Energy crisis boosts green hydrogen in Europe

Hydrogen from renewable sources is gaining popularity in Europe as a result of the continent’s energy dilemma. Is it finally a viable alternative?

Because of the rise in gas prices, green hydrogen, which is only made with renewable energy, is suddenly much cheaper than it used to be. This is driving investment and interest in a sector that could help the bloc cut its carbon emissions.

Analysts and people in the industry say it’s good news, but we shouldn’t get too excited because this shift means that most types of energy are now expensive, and Europe still has a lot of work to do to build a green hydrogen economy that can compete.

Hydrogen has been used for a long time to power rockets, refine oil, make ammonia for fertilisers, make steel, and make chemicals.

But most of the time, natural gas or coal are used to make it, which releases a lot of carbon dioxide. People often call this type of hydrogen made from fossil fuels “grey” hydrogen.

Industry experts say that fossil fuels are used to make close to 95% of hydrogen today and that this produces as much CO2 as the UK and Indonesia do together.

Moving Markets

Experts say that this type of “clean” hydrogen could replace fossil fuel in industries that can’t easily switch to electricity, like steelmaking or heavy transport, but are trying to cut their carbon emissions.

According to a new report from the International Renewable Energy Agency, if the world is serious about being carbon neutral by 2050, the use of hydrogen in the G7 could increase by four to seven times by the middle of the century compared to 2020. (IRENA).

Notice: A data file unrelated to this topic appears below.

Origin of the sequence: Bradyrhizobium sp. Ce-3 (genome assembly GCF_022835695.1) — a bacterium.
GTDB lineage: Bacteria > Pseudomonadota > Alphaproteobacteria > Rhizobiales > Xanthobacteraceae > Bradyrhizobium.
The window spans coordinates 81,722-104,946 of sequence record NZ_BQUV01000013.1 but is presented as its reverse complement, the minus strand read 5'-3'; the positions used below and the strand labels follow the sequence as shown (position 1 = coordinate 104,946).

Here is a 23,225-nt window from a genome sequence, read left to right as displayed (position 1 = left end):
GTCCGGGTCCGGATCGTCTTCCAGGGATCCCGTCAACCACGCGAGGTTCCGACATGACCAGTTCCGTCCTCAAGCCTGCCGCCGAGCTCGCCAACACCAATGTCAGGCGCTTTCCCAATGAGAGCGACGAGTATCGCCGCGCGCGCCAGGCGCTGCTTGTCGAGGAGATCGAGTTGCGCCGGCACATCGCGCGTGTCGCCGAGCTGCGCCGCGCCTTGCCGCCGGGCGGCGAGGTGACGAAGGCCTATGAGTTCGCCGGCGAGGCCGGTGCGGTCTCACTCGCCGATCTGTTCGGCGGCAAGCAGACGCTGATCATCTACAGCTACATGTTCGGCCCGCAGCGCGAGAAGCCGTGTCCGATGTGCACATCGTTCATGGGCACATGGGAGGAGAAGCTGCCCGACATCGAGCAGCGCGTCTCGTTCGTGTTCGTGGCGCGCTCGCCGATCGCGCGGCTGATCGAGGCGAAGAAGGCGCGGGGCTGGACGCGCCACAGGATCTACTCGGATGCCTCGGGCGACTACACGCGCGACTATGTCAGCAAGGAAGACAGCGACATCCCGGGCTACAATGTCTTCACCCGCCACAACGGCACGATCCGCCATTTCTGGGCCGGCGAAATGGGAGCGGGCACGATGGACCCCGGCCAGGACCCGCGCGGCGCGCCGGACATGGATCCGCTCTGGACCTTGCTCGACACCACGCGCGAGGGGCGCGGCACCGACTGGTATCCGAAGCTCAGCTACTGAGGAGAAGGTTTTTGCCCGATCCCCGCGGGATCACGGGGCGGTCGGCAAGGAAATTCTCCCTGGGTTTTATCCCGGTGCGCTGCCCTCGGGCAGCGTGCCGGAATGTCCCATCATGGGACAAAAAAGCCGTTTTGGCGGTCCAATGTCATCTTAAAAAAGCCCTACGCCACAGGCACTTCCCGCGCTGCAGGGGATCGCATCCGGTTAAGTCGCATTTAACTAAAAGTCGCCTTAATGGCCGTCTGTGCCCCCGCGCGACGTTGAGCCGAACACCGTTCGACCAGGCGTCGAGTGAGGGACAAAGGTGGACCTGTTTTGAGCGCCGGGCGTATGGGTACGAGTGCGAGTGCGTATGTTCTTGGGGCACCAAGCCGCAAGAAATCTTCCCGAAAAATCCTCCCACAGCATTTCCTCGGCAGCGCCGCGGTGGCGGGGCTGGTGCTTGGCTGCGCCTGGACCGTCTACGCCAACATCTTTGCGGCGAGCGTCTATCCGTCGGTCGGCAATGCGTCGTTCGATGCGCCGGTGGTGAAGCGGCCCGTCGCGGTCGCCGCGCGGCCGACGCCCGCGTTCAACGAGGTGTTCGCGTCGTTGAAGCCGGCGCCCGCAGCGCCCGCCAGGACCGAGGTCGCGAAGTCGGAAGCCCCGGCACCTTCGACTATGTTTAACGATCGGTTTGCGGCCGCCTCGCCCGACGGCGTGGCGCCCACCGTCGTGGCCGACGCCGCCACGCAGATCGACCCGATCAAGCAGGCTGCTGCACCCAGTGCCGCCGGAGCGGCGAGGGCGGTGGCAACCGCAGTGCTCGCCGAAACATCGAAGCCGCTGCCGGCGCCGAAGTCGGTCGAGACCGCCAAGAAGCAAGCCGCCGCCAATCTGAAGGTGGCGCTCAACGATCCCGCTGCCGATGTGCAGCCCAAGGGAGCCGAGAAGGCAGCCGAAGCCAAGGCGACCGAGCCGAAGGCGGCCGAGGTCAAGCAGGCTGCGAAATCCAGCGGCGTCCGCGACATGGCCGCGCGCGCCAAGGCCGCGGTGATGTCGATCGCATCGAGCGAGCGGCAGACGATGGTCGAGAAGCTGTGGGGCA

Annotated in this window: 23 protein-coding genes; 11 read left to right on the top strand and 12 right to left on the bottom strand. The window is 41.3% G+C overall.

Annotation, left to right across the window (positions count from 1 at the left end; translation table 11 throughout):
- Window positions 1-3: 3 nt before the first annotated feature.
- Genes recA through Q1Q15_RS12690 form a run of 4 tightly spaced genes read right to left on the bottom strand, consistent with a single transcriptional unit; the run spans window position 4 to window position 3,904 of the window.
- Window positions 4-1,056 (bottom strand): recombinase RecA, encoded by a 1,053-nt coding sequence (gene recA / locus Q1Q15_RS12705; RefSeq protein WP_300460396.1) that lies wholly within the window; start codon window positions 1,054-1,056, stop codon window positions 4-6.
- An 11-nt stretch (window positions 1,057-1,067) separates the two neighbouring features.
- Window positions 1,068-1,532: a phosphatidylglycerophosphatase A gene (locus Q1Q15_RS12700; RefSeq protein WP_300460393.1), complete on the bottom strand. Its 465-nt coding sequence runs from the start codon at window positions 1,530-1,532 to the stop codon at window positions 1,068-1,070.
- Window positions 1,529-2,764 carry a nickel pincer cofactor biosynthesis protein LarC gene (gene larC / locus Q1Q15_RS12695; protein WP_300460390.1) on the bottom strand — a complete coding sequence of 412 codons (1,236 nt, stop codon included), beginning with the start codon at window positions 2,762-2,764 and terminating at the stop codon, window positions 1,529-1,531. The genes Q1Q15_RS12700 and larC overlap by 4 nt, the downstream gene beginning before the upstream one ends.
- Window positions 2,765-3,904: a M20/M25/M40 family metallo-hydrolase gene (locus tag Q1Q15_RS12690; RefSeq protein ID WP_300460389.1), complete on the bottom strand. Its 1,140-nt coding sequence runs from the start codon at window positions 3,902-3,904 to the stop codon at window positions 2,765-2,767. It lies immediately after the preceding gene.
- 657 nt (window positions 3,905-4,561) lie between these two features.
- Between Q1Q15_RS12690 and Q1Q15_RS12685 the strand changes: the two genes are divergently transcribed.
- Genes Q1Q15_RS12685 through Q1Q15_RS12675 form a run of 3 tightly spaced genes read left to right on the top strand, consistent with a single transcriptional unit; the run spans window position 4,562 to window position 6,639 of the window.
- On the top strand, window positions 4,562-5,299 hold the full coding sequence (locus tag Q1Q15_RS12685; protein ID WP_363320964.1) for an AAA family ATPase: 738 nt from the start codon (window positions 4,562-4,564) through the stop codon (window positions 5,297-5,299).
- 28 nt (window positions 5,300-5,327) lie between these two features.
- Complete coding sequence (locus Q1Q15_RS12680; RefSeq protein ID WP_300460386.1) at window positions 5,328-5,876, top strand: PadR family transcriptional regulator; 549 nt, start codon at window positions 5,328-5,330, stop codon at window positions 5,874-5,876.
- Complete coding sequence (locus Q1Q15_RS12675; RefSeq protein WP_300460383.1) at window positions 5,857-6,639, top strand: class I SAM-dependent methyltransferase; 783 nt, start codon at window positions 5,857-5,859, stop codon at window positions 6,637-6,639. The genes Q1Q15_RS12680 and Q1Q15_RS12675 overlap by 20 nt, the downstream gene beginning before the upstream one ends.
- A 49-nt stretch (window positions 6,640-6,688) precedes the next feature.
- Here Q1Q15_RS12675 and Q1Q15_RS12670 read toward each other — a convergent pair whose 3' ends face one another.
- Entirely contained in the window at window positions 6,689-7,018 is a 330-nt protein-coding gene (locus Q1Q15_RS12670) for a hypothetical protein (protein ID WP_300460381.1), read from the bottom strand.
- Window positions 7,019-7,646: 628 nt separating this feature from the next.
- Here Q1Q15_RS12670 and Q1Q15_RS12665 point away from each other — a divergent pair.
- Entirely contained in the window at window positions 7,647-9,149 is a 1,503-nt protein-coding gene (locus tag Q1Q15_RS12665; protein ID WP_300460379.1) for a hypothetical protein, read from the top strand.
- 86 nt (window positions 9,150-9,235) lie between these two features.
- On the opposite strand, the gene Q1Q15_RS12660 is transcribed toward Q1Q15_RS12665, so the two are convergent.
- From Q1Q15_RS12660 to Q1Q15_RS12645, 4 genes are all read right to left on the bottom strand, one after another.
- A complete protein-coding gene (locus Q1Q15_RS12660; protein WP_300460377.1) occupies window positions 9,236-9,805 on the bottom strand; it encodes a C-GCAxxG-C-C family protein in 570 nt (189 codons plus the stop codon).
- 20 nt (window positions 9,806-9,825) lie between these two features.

In July 2020, the European Commission approved an EU hydrogen strategy, and it now thinks that hydrogen could make up 13–20% of the EU’s energy mix by 2050.

“Blue” hydrogen is another kind of hydrogen. It is still made from fossil fuels, but it uses carbon capture and storage technology to get rid of the carbon emissions it makes.

This method could make it easy to add carbon removal technology to the fossil fuel infrastructure that is already in place.

On Tuesday, for example, TotalEnergies and AirLiquide said they would work together to turn Total’s old oil refinery in Grandpuits, which is in central France, into a “biorefinery” that makes hydrogen from renewable and low-carbon sources, mostly for aviation fuel.

Some experts in the industry have said that blue hydrogen could be used in this way to cut carbon emissions until green hydrogen really takes off in the next few decades.


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